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November 2021   |   Volume 23 No. 1

Leapin’ Lizards

A basking Okada’s five-lined skink (Plestiodon latiscutatus) on Hachijo-Kojima Island.
(Courtesy of Masami Hasegawa)
The presence of predators and climatic warming are raising the temperature of lizards on Japan’s Izu Islands – perhaps enhancing their chances of survival.

A 40-year study, begun on the Izu Islands in the early 1980s, has shed light on how lizards preyed upon by snakes are active at higher body temperatures than lizards living on islands with no snakes. The study also found significant climatic warming through the 40 years and that lizard body temperatures had increased accordingly. This suggests firstly that lizard thermal biology is highly dependent on predation pressures and secondly that such ectothermic predator-prey relationships may be changing under climatic warming. In short, the lizards predated by snakes can run at higher temperatures, thereby eluding the snakes.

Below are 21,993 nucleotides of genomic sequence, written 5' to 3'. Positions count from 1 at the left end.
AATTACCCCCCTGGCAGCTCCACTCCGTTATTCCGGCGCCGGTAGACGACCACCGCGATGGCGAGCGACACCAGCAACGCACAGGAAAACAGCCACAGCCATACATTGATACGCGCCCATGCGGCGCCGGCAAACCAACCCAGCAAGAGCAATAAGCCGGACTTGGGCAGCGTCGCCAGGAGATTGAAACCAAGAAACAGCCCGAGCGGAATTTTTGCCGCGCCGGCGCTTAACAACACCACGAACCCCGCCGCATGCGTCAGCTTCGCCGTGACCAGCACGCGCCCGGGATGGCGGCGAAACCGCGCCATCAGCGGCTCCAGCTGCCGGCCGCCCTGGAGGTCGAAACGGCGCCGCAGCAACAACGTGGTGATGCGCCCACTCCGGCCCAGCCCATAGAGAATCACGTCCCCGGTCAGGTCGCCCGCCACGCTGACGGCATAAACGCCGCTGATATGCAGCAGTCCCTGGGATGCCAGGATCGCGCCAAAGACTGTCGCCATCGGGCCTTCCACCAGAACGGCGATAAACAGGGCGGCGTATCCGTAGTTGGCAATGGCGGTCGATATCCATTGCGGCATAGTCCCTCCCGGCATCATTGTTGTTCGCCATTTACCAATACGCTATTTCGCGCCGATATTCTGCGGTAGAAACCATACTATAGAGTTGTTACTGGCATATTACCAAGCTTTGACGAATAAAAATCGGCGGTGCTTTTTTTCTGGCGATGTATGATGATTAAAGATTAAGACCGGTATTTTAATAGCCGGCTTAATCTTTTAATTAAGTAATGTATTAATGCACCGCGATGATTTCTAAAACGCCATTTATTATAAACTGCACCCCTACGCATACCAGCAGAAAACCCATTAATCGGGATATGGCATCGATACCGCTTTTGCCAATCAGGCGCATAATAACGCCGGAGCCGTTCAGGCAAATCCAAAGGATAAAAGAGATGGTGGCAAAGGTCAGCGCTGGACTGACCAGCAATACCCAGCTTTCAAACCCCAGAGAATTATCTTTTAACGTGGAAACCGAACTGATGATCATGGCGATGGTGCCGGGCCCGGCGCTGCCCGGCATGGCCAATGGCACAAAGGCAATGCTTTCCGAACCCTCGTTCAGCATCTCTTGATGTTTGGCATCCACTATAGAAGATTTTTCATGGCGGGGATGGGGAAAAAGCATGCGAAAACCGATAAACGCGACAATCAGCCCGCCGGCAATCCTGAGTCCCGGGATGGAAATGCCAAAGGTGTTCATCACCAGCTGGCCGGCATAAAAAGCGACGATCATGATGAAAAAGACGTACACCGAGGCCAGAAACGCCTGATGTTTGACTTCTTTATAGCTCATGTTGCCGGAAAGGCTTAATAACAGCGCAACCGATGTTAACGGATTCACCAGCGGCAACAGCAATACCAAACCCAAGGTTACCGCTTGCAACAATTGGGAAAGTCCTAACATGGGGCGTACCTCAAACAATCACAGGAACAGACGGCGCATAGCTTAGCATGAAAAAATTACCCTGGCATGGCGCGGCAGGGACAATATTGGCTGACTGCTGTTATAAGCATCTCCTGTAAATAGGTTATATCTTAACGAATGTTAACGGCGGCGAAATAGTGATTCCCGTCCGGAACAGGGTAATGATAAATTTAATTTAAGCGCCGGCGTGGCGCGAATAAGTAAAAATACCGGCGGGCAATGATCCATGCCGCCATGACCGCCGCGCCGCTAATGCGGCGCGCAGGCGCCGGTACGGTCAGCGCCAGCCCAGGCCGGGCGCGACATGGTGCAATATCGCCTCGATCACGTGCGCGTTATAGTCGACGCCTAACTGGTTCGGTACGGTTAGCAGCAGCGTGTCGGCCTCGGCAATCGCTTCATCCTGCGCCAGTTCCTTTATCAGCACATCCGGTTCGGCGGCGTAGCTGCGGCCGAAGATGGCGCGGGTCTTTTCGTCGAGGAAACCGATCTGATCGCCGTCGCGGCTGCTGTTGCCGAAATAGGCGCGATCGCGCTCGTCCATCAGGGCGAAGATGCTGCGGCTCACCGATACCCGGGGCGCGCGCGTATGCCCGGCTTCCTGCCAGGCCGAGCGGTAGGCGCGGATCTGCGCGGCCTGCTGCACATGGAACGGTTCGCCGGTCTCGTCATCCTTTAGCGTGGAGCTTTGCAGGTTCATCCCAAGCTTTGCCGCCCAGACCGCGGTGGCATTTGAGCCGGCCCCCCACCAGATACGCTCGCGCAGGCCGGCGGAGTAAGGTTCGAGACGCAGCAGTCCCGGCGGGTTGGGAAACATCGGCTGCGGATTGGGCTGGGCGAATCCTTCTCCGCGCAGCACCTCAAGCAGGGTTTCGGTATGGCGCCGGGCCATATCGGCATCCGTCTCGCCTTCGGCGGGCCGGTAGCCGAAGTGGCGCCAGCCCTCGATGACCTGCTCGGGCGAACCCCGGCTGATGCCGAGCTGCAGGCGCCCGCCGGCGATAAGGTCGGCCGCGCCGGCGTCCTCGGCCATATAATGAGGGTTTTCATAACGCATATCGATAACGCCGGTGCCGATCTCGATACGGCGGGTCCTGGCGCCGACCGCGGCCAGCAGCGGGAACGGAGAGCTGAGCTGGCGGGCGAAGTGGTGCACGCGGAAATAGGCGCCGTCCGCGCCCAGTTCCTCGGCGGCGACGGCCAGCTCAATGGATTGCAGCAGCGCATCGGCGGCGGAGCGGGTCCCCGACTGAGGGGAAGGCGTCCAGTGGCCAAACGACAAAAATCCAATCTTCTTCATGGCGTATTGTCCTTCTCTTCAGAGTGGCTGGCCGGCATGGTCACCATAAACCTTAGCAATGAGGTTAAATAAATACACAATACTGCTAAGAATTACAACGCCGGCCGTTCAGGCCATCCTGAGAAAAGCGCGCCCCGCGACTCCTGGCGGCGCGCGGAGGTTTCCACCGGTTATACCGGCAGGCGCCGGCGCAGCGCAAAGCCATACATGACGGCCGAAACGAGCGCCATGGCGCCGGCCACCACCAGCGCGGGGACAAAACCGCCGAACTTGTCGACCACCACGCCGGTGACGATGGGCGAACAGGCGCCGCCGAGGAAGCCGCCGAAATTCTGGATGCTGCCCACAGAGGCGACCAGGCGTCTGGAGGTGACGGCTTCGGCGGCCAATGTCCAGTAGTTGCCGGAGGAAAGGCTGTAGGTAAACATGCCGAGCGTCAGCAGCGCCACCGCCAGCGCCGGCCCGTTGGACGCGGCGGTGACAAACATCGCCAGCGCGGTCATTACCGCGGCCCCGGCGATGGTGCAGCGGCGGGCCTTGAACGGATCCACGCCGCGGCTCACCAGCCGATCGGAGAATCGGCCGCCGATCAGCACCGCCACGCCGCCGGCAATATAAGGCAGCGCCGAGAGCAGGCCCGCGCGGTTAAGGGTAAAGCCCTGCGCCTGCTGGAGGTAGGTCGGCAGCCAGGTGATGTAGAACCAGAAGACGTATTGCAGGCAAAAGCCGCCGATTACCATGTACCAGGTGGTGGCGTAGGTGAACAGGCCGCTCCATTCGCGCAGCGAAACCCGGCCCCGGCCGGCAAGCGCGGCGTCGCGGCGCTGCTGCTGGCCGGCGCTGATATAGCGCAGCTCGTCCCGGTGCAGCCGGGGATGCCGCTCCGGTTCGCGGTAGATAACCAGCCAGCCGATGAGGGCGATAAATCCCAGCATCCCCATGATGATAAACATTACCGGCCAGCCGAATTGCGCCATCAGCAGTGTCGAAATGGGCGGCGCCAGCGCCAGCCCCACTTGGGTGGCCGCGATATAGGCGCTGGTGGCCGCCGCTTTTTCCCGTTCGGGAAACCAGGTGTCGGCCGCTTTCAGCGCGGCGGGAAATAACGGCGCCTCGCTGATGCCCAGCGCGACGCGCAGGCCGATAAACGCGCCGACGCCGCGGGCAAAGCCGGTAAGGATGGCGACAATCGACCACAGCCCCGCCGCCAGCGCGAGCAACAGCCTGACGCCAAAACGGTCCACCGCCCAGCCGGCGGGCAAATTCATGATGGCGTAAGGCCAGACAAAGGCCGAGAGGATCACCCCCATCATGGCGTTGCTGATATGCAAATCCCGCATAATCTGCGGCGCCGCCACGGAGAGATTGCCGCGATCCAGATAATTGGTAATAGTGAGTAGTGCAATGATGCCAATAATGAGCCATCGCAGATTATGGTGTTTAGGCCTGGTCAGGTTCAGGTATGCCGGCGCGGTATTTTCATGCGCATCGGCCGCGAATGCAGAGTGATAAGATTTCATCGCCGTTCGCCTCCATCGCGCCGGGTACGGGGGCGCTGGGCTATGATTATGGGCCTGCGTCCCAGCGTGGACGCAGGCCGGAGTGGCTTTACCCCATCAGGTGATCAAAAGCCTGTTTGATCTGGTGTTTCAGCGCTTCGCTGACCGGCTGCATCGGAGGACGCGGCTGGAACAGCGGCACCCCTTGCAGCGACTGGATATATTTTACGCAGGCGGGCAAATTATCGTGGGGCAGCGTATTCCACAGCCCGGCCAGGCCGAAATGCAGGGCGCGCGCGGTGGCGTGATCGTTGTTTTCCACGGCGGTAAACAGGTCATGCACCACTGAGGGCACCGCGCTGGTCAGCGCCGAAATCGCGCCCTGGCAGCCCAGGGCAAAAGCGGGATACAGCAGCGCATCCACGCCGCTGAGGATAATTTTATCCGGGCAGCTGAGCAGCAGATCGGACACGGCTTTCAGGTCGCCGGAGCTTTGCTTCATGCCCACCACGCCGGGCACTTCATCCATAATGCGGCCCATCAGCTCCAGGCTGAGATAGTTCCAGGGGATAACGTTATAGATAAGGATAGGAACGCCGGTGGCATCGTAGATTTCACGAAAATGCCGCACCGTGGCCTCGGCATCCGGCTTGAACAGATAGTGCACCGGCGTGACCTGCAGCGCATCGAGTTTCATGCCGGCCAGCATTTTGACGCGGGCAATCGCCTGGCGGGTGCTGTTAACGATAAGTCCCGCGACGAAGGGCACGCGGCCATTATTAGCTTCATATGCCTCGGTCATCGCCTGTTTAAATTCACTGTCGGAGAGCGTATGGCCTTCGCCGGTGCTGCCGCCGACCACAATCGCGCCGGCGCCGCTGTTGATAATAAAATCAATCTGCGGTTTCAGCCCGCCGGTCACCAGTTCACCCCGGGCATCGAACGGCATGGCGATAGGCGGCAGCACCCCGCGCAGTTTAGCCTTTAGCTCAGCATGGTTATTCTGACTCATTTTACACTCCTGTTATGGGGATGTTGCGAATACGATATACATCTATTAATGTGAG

Unusually, the study has been ongoing for four decades, and was begun by Professor Masami Hasegawa of Toho University’s Department of Biology in Japan. He was joined more recently by Dr Félix Landry Yuan, then a PhD student from HKU’s Research Division for Ecology and Biodiversity in the Faculty of Science, and PhD candidate Shun Ito from Tohoku University’s Graduate School of Life Sciences. Their research was supervised by Professor Hasegawa and HKU’s Dr Timothy Bonebrake.

Said Dr Landry Yuan: “I first reached out to Professor Hasegawa near the end of my MPhil studies in 2015 to discuss potential PhD projects regarding prey-predator relationships between lizards and snakes on the Izu Islands. After many years of planning, I officially began collecting data with Professor Hasegawa in 2018 as a part of my PhD studies.”

In addition to measuring body temperature in 2018 and 2019, Dr Landry Yuan’s research included racing lizards down a portable racetrack to measure the speed at which they ran at different temperatures.